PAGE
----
Crown Biosciences (USA / UK) – https://www.crownbio.com. Preclinical efficacy models, both in vitro and in vivo testing services, for drug discovery in oncology, inflammation, cardiovascular, and metabolic disease. Multinational company, part of JSR Life Sciences since 2018.
Cyprio (France) – https://www.cyprio.fr. Expertise in physicochemistry, liver biology and drug screening. With proprietary technology for the fabrication of spheroids. Created in 2017 at ESPCI Paris.
DefiniGEN – https://www.definigen.com. Human induced pluripotent stem cell (hiPSC) derived hepatocytes, intestinal organoids and pancreatic beta cells. Created in 2012 on results (OptiDIFF platform) from Ludovic Vallier lab at the Wellcome–MRC Cambridge Stem Cell Institute.
Emulate (USA) – https://www.emulatebio.com. Organ-on-a-chip technology for liver, kidney, intestine, brain, and lung. With multicellular configurations, primary cells, relevant ECM components, hardware and software apps. Created around 2013 as a spin-out of Donald E. Ingber lab at Wyss Institute / Harvard University.
Hubrecht Organoid Technology (Netherlands) – https://huborganoids.nl. Organoids from epithelial tissue derived adult stem cells (ASCs) and related assay services, for applications in cystic fibrosis, cancer, immuno-oncology, toxicology, infectious diseases and other indications. Founded on results from Hans Clevers lab at the Hubrecht Institute for Developmental Biology and Stem Cell Research (KNAW).
Hµrel Corporation (USA) – https://hurelcorp.com. “Microlivers” from self-assembling co-cultures of primary cryopreserved hepatocytes with a non-parenchymal (stromal) cell line.
Kirkstall (UK) – https://www.kirkstall.com. Hardware platform to build organ-on-a-chip type of systems, based on interconnected cell culture flows. Established 2006 initially with technology from the University of Pisa.
Mimetas (Netherlands) – https://www.mimetas.com/en/home/. Microfluidic culture plates for organoids and spheroids. Related services and protocol for some in vitro models. Founded in 2013 in Leiden, the Netherlands. Now over 100 employees in four sites in the Netherlands, USA, and Japan.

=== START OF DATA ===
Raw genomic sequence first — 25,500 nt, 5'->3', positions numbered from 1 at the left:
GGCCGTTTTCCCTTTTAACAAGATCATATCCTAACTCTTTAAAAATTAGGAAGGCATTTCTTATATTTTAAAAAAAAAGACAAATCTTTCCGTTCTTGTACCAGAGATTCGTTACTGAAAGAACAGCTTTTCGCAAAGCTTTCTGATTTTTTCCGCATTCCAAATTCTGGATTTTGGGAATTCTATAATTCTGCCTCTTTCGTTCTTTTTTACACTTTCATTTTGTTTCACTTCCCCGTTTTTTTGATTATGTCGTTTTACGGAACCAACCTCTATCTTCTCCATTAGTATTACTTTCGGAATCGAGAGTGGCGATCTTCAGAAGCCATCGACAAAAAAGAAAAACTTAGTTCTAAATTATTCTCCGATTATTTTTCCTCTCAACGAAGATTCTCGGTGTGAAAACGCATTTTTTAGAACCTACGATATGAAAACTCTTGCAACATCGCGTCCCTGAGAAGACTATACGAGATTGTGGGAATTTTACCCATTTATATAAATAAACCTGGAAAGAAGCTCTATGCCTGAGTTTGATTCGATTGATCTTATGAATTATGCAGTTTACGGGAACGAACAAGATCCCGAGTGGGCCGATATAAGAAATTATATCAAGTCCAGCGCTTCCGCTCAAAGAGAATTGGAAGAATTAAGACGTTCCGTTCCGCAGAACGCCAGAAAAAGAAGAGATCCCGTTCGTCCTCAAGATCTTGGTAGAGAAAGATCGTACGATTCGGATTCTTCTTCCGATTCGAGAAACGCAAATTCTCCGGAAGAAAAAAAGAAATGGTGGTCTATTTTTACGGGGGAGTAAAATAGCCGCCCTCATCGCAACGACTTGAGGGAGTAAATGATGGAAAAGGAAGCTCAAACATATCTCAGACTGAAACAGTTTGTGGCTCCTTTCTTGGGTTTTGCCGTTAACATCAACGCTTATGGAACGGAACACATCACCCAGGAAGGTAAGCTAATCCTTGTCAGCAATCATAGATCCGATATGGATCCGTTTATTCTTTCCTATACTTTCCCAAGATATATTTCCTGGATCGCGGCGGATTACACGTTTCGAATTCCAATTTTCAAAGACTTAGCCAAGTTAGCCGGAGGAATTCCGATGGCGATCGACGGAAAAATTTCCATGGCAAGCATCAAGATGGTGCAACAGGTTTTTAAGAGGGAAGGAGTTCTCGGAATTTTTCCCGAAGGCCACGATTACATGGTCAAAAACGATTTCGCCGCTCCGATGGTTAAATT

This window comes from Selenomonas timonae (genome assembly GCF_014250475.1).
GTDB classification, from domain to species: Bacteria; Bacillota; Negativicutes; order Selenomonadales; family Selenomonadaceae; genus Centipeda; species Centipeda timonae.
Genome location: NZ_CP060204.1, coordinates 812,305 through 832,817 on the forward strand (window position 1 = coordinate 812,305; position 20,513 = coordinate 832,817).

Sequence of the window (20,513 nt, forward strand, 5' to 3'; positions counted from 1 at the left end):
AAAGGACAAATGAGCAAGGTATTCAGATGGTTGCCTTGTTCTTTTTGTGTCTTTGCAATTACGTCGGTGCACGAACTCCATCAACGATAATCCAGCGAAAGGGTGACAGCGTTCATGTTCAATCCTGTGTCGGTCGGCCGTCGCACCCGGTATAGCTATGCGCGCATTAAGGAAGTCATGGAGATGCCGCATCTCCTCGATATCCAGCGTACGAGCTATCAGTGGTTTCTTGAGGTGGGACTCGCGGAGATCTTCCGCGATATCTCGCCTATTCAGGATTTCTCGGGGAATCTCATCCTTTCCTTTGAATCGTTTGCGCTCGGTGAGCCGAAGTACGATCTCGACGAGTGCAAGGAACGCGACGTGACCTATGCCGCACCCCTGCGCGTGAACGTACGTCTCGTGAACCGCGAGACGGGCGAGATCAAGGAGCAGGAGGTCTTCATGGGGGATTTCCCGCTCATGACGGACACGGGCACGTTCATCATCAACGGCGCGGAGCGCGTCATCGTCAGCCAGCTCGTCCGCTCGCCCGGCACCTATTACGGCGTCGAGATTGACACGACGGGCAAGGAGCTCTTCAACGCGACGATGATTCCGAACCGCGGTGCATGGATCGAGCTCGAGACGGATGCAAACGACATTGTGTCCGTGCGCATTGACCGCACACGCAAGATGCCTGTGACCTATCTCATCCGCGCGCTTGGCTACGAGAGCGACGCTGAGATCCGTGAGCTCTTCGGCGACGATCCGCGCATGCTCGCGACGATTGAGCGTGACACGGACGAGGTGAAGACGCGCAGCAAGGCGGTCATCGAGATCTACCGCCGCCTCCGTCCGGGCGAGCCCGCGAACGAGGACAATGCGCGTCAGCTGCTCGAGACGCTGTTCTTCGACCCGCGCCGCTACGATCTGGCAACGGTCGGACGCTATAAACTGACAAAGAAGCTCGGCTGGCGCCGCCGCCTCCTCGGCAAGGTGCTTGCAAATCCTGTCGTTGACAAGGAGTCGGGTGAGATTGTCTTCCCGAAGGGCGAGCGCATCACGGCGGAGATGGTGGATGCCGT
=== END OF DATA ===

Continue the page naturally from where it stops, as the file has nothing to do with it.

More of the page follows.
STEMCELL Technologies (Canada) – https://www.stemcell.com/. Multinational biotech company with products and services for academic and industrial research, including reagents and culture media kits for the culture of organoids (kidney, intestinal, lung, forebrain) from human stem or primary cells. The intestinal organdie kit is developed with licences from Hubrecht Organoid Technology.
OcellO B.V. (Netherlands) – https://ocello.nl. Cell line-derived spheroids and organoid models grown in matrix embedded 3D cultures. Patient derived xenografts, tumoroids, models, for oncology, immuno-oncology, inflammation and cystopathy indications. Drug discovery screening services. Created in 2011 on technology developed at Leiden University.
Qgel (Switzerland) – https://www.qgelbio.com. Patient derived organoids based on synthetic hydrogel technology. Cancer, colon, lung, breast, and pancreas applications. Founded in 2009 in Lausanne, Switzerland.
 Chi Heem Wong, Kien Wei Siah, Andrew W Lo. “Estimation of clinical trial success rates and related parameters.” Biostatistics, Volume 20, Issue 2, April 2019, Pages 273–286. DOI: 10.1093/biostatistics/kxx069
 David B.Fogel. Factors associated with clinical trials that fail and opportunities for improving the likelihood of success: A review. Contemporary Clinical Trials Communications, Volume 11, September 2018, Pages 156-164. DOI: 10.1016/j.conctc.2018.08.001
 The promise of organoids and embryoids. Nat. Mater. 20, 121 (2021). DOI: https://doi.org/10.1038/s41563-021-00926-3
 Small. Special Issue: Advanced In Vitro Models for Replacement of Animal Experiments. Volume 17, Issue 15. April 2021
 Horejs, C. Organ chips, organoids and the animal testing conundrum. Nat Rev Mater(2021).